According to a publication from Institute of Justice March 2010, California provides better protections to property owners when it comes to asset forfeiture laws compared to other states. But recently, the California District Attorneys Association’s CEO, Gregory Totten, revealed that substantial amounts of these funds had allegedly been misused. The new CEO’s priority is to restore trust and fidelity in the Association’s financial management through transparency.
The accusations of misuse came after former members of the California District Attorneys Association borrowed $2.8 with the purpose of “providing a statewide program of education and training for prosecutors and law enforcement officers in ethics and the proper use of laws permitting the seizure and forfeiture of assets under this chapter.” About $1.25 million of this cash was instead added to the group’s general fund, reports say.
Totten also said that the association received $406,984 for high-tech training, but a survey of these accounts revealed that that amount was inappropriately moved into the general fund as well. These inappropriate exchanges allegedly occurred over a five-year period and are just now coming to light.
Totten and the Board were reportedly disappointed by these findings, but they aim to resolve and restore the fund by calling on the organization to create a new, independent auditing committee to monitor its finances. Acting Chief Assistant Attorney General Edward Ochoa reported that the practice of “borrowing” restricted funds for use elsewhere would be difficult to stymie, but that the state would defer directing settlement proceeds to the California District Attorneys Association until the investigation has been resolved and settled.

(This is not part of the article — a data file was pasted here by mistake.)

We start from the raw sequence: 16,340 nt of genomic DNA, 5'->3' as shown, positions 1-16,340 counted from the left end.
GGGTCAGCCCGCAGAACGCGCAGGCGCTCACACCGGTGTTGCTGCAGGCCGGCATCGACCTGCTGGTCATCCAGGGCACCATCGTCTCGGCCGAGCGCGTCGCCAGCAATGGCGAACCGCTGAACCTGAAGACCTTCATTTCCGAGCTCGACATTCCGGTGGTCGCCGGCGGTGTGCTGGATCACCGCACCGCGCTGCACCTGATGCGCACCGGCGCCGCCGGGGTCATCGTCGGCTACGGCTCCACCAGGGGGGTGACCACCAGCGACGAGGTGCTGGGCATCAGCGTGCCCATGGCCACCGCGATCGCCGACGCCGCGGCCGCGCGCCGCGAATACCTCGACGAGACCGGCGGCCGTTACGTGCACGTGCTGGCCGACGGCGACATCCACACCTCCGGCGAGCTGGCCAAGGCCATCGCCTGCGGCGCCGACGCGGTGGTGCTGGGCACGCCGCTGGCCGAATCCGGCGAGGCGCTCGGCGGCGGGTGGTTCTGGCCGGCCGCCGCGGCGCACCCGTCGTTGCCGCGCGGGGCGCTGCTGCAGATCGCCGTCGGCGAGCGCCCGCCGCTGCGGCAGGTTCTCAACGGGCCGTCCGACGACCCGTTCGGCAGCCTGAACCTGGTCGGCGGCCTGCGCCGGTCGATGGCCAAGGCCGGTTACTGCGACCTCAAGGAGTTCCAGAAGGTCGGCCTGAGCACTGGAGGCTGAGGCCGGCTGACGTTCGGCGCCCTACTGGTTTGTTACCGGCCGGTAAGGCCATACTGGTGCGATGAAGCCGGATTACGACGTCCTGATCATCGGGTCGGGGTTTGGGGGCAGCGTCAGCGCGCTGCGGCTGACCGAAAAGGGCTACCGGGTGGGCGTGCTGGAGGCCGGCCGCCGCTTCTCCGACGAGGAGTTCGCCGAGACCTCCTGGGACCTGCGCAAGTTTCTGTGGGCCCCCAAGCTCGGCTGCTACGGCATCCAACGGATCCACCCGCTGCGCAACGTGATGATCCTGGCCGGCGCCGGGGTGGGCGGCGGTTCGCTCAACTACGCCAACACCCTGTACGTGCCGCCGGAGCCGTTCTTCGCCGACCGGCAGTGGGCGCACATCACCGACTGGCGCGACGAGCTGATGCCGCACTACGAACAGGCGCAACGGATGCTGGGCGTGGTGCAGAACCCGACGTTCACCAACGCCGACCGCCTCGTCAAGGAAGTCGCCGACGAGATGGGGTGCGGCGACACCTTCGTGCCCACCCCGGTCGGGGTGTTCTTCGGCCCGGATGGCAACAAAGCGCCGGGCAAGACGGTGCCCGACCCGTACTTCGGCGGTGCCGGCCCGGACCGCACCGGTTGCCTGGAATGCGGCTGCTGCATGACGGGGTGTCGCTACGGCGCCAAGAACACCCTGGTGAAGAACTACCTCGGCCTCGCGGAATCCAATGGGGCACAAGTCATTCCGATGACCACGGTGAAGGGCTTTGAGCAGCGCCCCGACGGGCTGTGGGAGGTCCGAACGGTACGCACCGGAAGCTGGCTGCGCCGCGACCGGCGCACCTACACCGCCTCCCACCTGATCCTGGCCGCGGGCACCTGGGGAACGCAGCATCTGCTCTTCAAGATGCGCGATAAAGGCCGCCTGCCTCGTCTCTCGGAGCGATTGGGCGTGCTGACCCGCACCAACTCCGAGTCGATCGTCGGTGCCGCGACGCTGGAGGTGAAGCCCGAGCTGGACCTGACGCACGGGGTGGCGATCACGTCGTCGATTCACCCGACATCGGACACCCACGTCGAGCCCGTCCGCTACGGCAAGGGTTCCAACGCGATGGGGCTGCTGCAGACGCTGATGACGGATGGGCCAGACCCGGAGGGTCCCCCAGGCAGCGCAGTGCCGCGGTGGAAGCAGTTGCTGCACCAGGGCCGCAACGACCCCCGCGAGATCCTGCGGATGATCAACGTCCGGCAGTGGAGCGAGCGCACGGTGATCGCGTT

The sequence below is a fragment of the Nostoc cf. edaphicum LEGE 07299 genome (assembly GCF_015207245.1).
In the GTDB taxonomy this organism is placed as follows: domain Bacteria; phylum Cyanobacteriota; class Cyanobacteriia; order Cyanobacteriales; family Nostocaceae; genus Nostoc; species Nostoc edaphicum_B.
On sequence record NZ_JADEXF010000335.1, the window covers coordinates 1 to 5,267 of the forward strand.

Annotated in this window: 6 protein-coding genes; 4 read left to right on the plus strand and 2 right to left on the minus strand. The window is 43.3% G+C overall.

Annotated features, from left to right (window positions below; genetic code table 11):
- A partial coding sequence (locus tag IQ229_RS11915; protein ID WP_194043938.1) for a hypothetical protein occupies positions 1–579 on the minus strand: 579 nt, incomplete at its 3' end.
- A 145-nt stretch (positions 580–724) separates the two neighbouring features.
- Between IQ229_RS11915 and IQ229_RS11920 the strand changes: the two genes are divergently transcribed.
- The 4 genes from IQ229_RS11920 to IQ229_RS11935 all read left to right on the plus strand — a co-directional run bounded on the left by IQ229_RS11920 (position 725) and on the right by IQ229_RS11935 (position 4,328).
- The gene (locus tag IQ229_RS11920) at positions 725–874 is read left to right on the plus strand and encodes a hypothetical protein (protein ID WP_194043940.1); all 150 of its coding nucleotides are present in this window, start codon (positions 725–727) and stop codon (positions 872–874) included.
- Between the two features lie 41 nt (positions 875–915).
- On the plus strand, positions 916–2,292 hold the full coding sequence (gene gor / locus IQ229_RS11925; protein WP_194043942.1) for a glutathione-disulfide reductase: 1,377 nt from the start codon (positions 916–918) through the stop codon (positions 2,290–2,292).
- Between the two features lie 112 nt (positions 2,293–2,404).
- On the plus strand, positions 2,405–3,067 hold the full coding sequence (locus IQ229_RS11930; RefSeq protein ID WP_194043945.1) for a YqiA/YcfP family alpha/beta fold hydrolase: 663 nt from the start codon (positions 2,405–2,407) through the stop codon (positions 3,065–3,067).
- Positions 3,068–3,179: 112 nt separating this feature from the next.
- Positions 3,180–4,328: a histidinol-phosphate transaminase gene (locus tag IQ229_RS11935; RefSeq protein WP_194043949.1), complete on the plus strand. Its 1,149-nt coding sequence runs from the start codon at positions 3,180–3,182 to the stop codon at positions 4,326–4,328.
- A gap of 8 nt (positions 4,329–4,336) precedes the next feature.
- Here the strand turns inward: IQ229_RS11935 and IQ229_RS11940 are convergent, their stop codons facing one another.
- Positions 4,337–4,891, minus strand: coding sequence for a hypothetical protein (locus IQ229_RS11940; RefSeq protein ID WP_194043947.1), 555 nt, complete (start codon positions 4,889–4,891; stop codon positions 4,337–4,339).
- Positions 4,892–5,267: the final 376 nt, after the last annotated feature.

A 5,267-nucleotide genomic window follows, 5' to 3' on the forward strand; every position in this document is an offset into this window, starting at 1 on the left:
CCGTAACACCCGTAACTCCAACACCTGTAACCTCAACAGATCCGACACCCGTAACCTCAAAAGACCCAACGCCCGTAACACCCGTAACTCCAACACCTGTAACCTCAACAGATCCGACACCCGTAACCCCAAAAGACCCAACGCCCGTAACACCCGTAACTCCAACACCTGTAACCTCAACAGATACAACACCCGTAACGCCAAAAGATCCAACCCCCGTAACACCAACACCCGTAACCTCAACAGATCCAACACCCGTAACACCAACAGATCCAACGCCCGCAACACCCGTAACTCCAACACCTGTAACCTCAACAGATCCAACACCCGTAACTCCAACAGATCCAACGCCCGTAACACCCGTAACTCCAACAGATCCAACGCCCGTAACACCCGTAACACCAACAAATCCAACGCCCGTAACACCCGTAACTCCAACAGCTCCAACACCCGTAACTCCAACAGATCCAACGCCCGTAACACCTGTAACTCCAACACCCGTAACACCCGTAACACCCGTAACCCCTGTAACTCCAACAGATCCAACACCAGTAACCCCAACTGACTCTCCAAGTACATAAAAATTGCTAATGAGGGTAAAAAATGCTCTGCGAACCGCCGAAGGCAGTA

The announcement and investigation have led to a fair amount of public outcry. Letters were sent to call for an immediate request to investigate by the following environmental groups as well:
- California Coastkeeper Alliance
- California League of Conservation Voters
- Community Water Center
- Clean Water Action
- Environmental Working Group
- Coalition for Clean Air
- Leadership Counsel for Justice and Accountability
- NextGen California
- Sierra Club California
Civil rights groups such as ACLU California Action, Anti-Recidivism Coalition (ARC), Californians For Safety and Justice, etc. have also called for further oversight of the CDAA and its operations.
Clearly, it is not easy to create transparency in an organization or workplace. But transparency is key to a positive working culture and a solid relationship among the employees, clients, and members of the community. Without transparency, stakeholders will feel doubtful, funds can be improperly spent, and the organization might collapse.
The California District Attorneys Association learned this the hard way. Fortunately, with the priority of restoring trust and fidelity in their organization, the CDAA shows that they are in their way to solidifying their team. CEO Totten’s actions may encourage his board to also practice openness and avoid such situations in the future. This is especially important when funds acquired via a controversial legal process like asset forfeiture are involved.
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